- Oops!Something went wrong.Please try again later.
It’s a matter of fact that girls’ and women’s bodies grow and change throughout our entire lives; puberty is just one stop on the journey. And far too many people are reluctant to accept this reality. Gigi Hadid, however, could write a book about it — but she has settled for an Instagram post.
The star is only four years removed from her high-school volleyball days, which caused her to pack on some bulky muscle mass. But now, the statuesque model is devoted to her boxing routine, which builds lean muscle and has trimmed down her nearly 6-foot physique in the past year.
A photo posted by Gigi Hadid (@gigihadid) on Aug 14, 2016 at 8:18pm PDT
But for one Instagram commenter (there’s always one), Hadid is now too thin. Reacting to a photo she shared two days ago of her svelte figure in a window reflection, one commenter accused her of being too skinny and trimming her once bulkier frame “to fit in” — in the weight-obsessed modeling world, we assume.
Ever the vocal body-acceptance advocate, Hadid struck back in a lengthy post aimed at the offender. “It’s called growing up. Bodies change as girls become women,” she wrote of her 4-year transition from a girl to a woman, as she put it. “I loved my body as a 17-year-old athlete, and I love my body now. Yes, I’ve lost some ‘baby fat,’ but muscle mass over the years from my intense volleyball training in high school has changed over the years into lean muscle from boxing.”
Gigi’s response to someone who said she’s going against her word and losing weight to fit in! ???? pic.twitter.com/b4f2WNsfCT
— Gigi Hadid News (@GigiHadidsNews) August 15, 2016
Hadid adds that work stress has had an impact on her weight, but she still feels strong and healthy, despite being leaner. She asked the rude, judgmental commenter to consider how his words might affect impressionable young girls “as they see their bodies growing and therefore naturally changing.”
Science backs up Hadid’s sentiments. Hormonal changes, fitness patterns, diet, age, gravity, bone loss, stress, mood, illnesses, and pregnancy are all main catalysts for body changes throughout a female’s life. And whether fans (and trolls) like it or not, models are not immune to these very human fluctuations in form. In many young women, like Hadid, they’re even a byproduct of healthy activities. Just look at the female Olympians, who range in type from compact gymnasts to long, lean runners to bulky body builders.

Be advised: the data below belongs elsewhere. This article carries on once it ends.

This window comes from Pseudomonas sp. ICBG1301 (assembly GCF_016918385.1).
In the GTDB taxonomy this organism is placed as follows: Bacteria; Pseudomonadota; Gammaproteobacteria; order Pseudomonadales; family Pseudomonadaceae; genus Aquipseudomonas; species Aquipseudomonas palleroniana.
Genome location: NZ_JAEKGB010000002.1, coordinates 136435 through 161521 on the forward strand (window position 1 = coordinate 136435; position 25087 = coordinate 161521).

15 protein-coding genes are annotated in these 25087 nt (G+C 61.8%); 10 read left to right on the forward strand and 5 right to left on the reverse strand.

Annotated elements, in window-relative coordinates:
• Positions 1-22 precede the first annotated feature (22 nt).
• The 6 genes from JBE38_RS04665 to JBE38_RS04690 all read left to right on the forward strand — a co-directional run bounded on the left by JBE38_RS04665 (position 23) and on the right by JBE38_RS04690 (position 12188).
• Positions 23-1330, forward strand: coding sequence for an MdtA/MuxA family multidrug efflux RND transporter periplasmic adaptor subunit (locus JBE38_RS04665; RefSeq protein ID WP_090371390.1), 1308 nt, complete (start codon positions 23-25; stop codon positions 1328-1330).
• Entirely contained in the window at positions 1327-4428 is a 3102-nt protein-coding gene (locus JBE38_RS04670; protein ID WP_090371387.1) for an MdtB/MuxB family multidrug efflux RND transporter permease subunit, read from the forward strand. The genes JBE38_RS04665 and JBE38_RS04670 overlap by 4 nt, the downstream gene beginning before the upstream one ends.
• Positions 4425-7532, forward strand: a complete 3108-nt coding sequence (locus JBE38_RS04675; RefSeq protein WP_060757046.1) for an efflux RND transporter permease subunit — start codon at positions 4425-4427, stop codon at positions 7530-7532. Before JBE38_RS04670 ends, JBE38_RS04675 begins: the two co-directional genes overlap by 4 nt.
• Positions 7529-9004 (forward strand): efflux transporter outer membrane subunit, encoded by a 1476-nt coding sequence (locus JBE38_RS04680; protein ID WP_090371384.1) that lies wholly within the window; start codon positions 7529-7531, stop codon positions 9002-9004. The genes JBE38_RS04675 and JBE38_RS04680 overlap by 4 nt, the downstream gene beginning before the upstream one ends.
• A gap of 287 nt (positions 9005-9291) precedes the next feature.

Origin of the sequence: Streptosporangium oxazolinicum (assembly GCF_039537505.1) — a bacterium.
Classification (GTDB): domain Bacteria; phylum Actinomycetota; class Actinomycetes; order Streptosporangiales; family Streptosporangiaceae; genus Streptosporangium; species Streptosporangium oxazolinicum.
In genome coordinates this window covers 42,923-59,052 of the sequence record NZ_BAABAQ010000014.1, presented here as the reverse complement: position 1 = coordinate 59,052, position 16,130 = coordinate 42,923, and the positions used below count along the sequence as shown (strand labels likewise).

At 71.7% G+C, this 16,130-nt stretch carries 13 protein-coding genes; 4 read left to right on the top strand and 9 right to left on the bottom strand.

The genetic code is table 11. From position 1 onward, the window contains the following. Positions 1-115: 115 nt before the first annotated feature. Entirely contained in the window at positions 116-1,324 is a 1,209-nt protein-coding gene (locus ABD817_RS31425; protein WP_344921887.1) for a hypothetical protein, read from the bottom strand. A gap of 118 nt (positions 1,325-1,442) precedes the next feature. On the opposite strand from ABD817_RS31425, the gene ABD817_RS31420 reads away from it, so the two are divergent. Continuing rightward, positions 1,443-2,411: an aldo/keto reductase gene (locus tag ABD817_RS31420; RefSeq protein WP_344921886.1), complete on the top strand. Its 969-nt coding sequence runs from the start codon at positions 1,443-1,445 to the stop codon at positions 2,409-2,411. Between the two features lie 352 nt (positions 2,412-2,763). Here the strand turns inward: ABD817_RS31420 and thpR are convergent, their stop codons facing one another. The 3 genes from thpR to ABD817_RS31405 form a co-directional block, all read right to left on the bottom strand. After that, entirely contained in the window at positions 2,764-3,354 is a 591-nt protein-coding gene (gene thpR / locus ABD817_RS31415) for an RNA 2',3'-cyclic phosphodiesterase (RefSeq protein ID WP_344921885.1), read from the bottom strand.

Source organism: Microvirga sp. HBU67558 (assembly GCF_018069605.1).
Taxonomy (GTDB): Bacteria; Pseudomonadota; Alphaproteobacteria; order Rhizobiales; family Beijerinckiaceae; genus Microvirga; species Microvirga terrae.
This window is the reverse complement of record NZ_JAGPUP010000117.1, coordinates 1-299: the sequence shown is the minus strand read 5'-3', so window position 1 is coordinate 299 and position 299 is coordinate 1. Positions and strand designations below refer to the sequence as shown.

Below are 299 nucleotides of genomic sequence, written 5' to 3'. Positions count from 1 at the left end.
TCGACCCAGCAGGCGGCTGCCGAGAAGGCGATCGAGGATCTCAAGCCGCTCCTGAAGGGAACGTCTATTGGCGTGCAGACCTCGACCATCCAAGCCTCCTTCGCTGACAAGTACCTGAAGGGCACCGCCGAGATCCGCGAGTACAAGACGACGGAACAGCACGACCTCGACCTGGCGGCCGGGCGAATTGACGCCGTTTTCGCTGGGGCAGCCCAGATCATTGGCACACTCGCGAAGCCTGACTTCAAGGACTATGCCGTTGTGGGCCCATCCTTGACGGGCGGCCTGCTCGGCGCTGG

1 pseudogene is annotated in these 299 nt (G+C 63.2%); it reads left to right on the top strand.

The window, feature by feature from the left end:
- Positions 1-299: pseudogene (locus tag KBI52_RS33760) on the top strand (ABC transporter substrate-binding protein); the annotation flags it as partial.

Hadid may be too skinny for some critics now. But ironically about a year ago, she found herself defending against the polar opposite — commenters who were shaming her for being “too fat” and “curvy” to be a runway model. Can this woman live?
A photo posted by Gigi Hadid (@gigihadid) on Jul 21, 2016 at 3:37pm PDT
The bullying even came from within her own industry. According to Vanity Fair, Victoria’s Secret fashion show model Blanca Padilla told the Spanish show Al Rincón, “Most of us have to conform to extreme measurements because otherwise we won’t book any jobs, while others have the privilege to say that designers love them despite their curves. Well then, why do they love you? Maybe your millions of followers on Instagram might have something to do with it as well.”
Last September, during Paris Fashion Week, she struck back against the shamers in another open post. “Yes, I have boobs, I have abs, I have a butt, I have thighs, but I’m not asking for special treatment. I’m fitting into the sample sizes,” the striking, nearly 6-foot beauty wrote. “If I didn’t have the body I do, I wouldn’t have the career I do. I love that I can be sexy. I’m proud of it.”
Hadid even gave shout-outs to famous women of all forms, including Ashley Graham, Serena Williams, Khloé Kardashian, Beyoncé, Rihanna, and BFF Kendall Jenner, celebrating beauty in every kind of body.
Still, she knows she’s going to have to have a thick skin as long as she subjects herself to criticism by having social media accounts (because that is, sadly, reality). “Everyone is affected by the pressures that come from being on social media. We’re all human. I’ll never say that it doesn’t affect me,” she said to the Mirror. I’ll post a picture and one person will say I’m too fat and three comments down someone’s calling me anorexic. So it happens to everyone. We all go through it, and no one’s alone in that for sure.”